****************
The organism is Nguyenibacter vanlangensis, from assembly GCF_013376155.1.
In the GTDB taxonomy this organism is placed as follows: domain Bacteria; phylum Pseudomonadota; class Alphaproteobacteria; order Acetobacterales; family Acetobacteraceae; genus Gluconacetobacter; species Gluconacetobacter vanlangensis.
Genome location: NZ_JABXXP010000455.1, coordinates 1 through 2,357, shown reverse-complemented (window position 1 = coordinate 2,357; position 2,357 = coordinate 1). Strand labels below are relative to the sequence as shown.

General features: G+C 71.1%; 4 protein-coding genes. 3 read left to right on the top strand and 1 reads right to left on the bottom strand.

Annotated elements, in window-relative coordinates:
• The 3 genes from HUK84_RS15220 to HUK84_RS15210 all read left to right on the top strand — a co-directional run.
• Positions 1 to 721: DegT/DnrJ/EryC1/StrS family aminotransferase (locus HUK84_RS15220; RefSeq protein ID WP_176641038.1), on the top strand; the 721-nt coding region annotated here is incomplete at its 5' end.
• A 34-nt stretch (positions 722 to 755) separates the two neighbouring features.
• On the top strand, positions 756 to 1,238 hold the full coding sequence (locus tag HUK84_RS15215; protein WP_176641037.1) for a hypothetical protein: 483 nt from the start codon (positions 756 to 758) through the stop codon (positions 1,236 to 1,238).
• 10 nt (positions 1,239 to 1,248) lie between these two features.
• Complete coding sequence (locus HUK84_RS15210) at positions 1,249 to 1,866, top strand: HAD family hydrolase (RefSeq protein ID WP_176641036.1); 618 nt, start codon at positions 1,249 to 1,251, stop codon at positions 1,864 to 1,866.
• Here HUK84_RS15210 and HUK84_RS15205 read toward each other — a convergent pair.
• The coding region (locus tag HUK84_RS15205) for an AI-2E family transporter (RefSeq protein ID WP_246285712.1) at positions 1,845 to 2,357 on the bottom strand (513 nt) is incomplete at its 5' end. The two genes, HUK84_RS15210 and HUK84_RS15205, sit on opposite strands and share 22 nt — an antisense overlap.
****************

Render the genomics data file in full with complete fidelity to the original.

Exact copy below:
The organism is Nguyenibacter vanlangensis, from assembly GCF_013376155.1.
In the GTDB taxonomy this organism is placed as follows: domain Bacteria; phylum Pseudomonadota; class Alphaproteobacteria; order Acetobacterales; family Acetobacteraceae; genus Gluconacetobacter; species Gluconacetobacter vanlangensis.
Genome location: NZ_JABXXP010000455.1, coordinates 1 through 2,357, shown reverse-complemented (window position 1 = coordinate 2,357; position 2,357 = coordinate 1). Strand labels below are relative to the sequence as shown.

General features: G+C 71.1%; 4 protein-coding genes. 3 read left to right on the top strand and 1 reads right to left on the bottom strand.

Annotated elements, in window-relative coordinates:
• The 3 genes from HUK84_RS15220 to HUK84_RS15210 all read left to right on the top strand — a co-directional run.
• Positions 1 to 721: DegT/DnrJ/EryC1/StrS family aminotransferase (locus HUK84_RS15220; RefSeq protein ID WP_176641038.1), on the top strand; the 721-nt coding region annotated here is incomplete at its 5' end.
• A 34-nt stretch (positions 722 to 755) separates the two neighbouring features.
• On the top strand, positions 756 to 1,238 hold the full coding sequence (locus tag HUK84_RS15215; protein WP_176641037.1) for a hypothetical protein: 483 nt from the start codon (positions 756 to 758) through the stop codon (positions 1,236 to 1,238).
• 10 nt (positions 1,239 to 1,248) lie between these two features.
• Complete coding sequence (locus HUK84_RS15210) at positions 1,249 to 1,866, top strand: HAD family hydrolase (RefSeq protein ID WP_176641036.1); 618 nt, start codon at positions 1,249 to 1,251, stop codon at positions 1,864 to 1,866.
• Here HUK84_RS15210 and HUK84_RS15205 read toward each other — a convergent pair.
• The coding region (locus tag HUK84_RS15205) for an AI-2E family transporter (RefSeq protein ID WP_246285712.1) at positions 1,845 to 2,357 on the bottom strand (513 nt) is incomplete at its 5' end. The two genes, HUK84_RS15210 and HUK84_RS15205, sit on opposite strands and share 22 nt — an antisense overlap.